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“Unsettlingly good, ” (The Sunday Times).
Novelist, playwright and theatre director Yukiko Motoya is one of Japan’s most fearless young writers. She has won numerous Japanese literary and dramatic awards, including the Akutagawa Prize, the Noma Literary New Face Prize, the Mishima Yukio Prize, the Kenzaburo Oe Prize, the Kishida Kunio Drama Award, and the Tsuruya Nanboku Drama Award. Her work has been adapted multiple times for film.
In the stories in Picnic in the Storm, the individuals who lift the curtains of their orderly homes and workplaces are confronted with the bizarre, the grotesque, the fantastic, the alien – and, through it, find a way to liberation. A housewife takes up bodybuilding and sees radical changes to her physique – which her workaholic husband fails to notice. A boy waits at a bus stop, mocking businessmen struggling to keep their umbrellas open in a typhoon – until an old man shows him that they hold the secret to flying. A woman working in a clothing boutique waits endlessly on a customer who won’t come out of the fitting room – and who may or may not be human. A newlywed notices that her husband’s features are beginning to slide around his face – to match her own.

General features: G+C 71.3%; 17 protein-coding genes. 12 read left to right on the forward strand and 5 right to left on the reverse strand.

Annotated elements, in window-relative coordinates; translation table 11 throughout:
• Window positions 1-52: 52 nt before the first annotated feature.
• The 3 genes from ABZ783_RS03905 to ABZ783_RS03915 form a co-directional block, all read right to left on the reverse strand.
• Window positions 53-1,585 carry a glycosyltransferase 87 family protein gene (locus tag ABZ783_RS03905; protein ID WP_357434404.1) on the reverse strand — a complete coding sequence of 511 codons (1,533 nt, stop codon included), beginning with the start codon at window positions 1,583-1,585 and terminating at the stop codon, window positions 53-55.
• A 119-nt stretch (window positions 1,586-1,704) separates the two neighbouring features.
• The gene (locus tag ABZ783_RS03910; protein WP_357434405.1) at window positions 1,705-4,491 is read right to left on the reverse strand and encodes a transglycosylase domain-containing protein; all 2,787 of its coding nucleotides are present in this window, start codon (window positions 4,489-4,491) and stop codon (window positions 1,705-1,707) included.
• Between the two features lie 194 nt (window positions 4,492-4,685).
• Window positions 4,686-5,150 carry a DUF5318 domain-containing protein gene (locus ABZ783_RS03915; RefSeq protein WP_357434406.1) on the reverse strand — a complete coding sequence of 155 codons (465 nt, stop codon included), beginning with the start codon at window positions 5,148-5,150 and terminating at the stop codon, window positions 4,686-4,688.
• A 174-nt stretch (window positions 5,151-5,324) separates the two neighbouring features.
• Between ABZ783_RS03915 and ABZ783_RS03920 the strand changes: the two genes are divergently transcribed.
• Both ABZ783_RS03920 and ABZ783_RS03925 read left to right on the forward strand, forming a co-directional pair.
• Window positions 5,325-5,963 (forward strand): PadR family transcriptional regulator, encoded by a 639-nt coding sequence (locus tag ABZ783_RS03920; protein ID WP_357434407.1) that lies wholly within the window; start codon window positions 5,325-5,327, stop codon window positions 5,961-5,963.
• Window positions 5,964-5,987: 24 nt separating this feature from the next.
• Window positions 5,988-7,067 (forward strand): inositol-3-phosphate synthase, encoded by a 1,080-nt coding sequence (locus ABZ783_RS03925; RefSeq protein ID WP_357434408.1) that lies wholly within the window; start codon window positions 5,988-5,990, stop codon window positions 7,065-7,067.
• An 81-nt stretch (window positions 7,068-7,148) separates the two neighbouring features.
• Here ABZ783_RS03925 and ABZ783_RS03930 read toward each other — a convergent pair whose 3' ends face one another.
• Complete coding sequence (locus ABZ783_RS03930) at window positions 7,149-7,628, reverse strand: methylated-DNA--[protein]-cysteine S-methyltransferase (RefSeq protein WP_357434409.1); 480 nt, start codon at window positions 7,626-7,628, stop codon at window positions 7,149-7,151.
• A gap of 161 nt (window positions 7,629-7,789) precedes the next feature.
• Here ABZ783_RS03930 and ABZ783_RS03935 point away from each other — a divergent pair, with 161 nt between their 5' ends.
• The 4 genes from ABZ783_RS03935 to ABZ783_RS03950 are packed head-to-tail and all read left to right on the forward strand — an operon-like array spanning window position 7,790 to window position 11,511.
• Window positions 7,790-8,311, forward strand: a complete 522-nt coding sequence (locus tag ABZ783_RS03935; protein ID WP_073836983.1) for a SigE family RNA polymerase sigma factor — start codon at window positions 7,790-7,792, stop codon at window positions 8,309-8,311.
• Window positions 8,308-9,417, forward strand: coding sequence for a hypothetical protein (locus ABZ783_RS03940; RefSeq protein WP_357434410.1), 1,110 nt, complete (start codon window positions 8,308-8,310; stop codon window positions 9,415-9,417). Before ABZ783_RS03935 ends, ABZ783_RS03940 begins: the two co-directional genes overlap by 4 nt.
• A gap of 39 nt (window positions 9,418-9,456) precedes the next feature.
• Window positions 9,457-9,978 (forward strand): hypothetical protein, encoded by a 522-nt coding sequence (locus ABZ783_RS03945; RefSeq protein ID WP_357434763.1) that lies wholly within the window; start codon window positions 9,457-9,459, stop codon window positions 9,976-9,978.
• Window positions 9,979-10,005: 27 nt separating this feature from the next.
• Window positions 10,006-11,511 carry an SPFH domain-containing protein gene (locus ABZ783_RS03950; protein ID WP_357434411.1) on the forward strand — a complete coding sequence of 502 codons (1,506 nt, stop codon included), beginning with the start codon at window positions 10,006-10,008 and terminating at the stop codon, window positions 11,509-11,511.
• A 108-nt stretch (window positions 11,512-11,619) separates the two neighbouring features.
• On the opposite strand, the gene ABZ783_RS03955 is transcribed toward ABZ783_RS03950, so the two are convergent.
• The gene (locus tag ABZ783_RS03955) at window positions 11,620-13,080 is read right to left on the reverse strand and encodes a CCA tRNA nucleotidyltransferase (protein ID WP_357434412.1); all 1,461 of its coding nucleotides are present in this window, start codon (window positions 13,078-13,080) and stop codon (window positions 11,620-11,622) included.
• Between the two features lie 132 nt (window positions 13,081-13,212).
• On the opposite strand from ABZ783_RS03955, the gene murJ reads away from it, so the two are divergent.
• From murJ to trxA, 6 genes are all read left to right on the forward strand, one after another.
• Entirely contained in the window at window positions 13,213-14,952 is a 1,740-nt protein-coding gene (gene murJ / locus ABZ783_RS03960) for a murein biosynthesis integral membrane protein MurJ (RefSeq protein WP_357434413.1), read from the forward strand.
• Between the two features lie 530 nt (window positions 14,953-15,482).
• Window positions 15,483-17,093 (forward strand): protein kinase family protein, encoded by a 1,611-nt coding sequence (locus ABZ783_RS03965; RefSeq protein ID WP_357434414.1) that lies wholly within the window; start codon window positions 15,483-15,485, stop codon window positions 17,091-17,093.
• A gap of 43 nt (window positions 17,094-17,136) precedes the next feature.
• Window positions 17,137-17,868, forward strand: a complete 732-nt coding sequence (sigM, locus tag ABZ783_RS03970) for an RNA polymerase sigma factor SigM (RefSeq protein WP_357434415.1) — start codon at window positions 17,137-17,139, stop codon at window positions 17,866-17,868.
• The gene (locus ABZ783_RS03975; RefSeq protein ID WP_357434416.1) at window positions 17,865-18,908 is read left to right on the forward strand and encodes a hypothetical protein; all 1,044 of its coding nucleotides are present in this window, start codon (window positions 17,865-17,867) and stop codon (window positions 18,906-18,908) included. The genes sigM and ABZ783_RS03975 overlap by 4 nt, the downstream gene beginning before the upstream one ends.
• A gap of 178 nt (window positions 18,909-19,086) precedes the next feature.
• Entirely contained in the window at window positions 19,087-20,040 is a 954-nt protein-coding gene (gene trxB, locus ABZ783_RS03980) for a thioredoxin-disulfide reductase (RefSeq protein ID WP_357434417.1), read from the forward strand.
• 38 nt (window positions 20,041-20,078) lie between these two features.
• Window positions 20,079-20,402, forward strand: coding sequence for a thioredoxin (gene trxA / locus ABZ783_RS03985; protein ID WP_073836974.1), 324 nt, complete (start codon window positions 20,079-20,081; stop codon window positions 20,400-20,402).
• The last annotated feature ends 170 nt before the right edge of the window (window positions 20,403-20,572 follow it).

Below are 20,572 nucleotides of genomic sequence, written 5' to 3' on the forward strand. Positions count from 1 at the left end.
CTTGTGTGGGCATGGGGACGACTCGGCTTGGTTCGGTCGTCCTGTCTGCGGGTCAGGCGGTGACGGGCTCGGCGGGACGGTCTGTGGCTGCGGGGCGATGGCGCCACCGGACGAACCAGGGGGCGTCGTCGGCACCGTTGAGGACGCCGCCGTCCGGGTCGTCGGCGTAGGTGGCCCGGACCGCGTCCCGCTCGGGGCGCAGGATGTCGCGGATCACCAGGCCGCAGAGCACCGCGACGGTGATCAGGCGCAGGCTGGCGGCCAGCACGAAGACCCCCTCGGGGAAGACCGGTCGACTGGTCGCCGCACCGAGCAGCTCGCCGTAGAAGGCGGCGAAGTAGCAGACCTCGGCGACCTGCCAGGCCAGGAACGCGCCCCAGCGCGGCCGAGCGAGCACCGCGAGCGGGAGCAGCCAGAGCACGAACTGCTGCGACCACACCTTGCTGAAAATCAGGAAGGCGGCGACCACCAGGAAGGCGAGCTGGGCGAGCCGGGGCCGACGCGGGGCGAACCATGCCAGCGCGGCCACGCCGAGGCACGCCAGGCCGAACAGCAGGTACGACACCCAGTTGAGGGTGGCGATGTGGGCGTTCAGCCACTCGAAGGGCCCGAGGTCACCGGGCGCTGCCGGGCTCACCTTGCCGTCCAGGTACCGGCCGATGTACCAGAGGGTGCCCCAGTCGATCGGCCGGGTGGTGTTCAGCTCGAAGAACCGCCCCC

Motoya’s wonderful writing is reminiscent of George Saunders and Joy Williams in showing how the surreal lies in the absurdities of daily life.